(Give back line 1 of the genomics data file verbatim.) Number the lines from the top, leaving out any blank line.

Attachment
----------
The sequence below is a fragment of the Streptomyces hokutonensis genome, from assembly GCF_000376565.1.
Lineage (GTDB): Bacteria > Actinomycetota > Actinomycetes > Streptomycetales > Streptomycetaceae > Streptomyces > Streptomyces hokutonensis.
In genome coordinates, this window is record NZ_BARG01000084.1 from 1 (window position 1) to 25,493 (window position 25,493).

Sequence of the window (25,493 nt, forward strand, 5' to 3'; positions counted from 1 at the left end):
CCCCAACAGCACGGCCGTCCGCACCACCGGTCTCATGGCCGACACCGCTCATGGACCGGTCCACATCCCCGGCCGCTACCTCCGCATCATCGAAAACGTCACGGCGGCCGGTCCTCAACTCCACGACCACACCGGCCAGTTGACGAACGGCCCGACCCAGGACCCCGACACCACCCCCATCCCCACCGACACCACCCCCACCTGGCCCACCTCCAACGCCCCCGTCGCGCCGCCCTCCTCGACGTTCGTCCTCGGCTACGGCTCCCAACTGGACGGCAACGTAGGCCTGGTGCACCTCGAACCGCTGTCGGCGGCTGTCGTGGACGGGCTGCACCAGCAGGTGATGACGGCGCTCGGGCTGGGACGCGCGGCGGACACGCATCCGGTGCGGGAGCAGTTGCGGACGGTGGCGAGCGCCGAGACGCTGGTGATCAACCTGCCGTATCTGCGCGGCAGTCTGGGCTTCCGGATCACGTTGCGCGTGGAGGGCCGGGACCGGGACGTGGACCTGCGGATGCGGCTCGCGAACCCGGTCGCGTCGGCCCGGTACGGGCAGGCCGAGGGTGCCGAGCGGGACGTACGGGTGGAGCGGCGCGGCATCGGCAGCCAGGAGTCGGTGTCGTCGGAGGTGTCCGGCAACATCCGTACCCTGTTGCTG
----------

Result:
The sequence below is a fragment of the Streptomyces hokutonensis genome, from assembly GCF_000376565.1.